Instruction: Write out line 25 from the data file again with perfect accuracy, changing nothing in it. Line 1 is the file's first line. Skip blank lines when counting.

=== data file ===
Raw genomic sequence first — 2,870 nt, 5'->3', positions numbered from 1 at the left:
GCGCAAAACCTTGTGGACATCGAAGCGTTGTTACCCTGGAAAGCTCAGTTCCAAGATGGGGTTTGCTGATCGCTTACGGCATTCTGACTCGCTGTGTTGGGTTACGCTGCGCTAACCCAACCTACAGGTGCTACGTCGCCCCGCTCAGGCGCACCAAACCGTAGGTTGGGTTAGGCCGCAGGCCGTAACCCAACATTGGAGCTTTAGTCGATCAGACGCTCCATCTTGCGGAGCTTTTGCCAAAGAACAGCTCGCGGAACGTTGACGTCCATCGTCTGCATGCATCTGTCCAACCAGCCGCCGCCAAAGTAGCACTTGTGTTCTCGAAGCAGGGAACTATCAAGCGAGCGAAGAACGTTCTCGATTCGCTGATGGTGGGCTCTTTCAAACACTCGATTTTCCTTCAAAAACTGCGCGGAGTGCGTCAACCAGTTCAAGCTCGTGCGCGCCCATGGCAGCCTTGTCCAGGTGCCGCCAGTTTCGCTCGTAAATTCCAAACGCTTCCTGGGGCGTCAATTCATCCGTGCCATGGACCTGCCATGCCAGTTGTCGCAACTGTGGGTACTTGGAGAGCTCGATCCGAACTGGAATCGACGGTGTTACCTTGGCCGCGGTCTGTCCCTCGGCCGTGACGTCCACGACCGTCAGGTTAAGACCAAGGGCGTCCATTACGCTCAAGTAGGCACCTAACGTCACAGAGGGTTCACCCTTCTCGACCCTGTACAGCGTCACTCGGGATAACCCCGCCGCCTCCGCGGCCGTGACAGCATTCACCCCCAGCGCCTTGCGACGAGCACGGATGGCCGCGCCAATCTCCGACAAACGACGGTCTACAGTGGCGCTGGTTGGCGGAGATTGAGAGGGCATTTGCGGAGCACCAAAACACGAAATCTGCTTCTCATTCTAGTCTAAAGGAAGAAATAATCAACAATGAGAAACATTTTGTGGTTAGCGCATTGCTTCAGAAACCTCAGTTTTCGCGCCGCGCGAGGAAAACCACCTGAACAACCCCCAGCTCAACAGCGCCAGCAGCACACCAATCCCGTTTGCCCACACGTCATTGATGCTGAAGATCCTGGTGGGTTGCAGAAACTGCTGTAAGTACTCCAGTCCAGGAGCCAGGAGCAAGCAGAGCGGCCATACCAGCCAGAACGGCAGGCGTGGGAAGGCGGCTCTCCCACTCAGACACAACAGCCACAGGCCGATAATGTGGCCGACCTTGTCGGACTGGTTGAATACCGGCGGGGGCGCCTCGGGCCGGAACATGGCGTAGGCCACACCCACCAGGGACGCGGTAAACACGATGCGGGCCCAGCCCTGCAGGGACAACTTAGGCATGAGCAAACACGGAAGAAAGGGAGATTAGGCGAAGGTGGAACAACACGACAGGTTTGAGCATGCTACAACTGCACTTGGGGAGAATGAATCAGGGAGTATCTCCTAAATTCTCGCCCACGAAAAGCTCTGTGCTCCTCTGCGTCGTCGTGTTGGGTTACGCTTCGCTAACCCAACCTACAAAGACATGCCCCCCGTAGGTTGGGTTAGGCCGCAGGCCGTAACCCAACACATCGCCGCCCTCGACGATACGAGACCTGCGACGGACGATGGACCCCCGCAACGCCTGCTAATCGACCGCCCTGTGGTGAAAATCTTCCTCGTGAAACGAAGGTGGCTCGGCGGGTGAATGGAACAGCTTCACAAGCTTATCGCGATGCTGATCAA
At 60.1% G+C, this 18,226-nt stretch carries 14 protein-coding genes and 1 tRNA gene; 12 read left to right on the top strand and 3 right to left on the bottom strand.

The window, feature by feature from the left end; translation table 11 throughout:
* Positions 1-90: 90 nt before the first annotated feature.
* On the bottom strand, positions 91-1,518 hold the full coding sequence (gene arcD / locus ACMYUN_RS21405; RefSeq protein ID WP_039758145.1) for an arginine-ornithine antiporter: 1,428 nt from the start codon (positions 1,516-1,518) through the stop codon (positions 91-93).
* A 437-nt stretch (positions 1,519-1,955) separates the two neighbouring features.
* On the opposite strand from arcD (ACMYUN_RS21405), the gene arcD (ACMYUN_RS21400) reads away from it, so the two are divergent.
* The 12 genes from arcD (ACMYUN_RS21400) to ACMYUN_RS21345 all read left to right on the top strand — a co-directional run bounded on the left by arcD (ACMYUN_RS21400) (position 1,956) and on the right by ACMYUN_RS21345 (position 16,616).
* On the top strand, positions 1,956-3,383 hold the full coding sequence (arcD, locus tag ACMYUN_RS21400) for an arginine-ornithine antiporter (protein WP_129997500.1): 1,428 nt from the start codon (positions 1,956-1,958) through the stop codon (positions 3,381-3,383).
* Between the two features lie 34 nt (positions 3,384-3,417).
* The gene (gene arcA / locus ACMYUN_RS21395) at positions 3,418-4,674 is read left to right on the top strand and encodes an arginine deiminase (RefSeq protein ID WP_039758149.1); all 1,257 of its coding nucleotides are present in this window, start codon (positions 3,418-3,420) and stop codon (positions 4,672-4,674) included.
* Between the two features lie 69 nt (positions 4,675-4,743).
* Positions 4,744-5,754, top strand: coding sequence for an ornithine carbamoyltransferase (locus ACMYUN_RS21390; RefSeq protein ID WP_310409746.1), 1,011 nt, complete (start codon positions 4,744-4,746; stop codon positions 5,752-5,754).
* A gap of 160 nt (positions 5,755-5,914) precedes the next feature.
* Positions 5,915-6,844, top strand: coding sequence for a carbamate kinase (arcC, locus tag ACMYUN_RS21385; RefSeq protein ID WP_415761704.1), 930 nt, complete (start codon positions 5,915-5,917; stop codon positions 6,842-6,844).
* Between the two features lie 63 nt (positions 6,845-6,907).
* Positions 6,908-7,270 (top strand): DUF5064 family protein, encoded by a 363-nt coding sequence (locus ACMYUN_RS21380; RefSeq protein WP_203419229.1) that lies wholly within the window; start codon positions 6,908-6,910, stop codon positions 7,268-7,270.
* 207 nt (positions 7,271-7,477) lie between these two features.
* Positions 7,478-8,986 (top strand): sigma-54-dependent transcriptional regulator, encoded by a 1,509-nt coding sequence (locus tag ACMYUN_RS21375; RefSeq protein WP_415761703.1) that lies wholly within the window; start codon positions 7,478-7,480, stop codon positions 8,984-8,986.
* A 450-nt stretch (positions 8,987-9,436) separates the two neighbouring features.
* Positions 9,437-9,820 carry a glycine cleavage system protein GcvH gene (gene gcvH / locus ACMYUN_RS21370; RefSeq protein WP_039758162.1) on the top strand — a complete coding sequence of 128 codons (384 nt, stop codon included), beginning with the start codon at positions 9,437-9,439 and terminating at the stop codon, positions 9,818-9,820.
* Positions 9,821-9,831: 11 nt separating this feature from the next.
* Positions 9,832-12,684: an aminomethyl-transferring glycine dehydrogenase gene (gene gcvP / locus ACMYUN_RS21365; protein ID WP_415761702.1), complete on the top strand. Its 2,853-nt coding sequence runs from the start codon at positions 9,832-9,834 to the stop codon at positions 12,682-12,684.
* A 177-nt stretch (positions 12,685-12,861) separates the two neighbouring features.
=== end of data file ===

* A 177-nt stretch (positions 12,685-12,861) separates the two neighbouring features.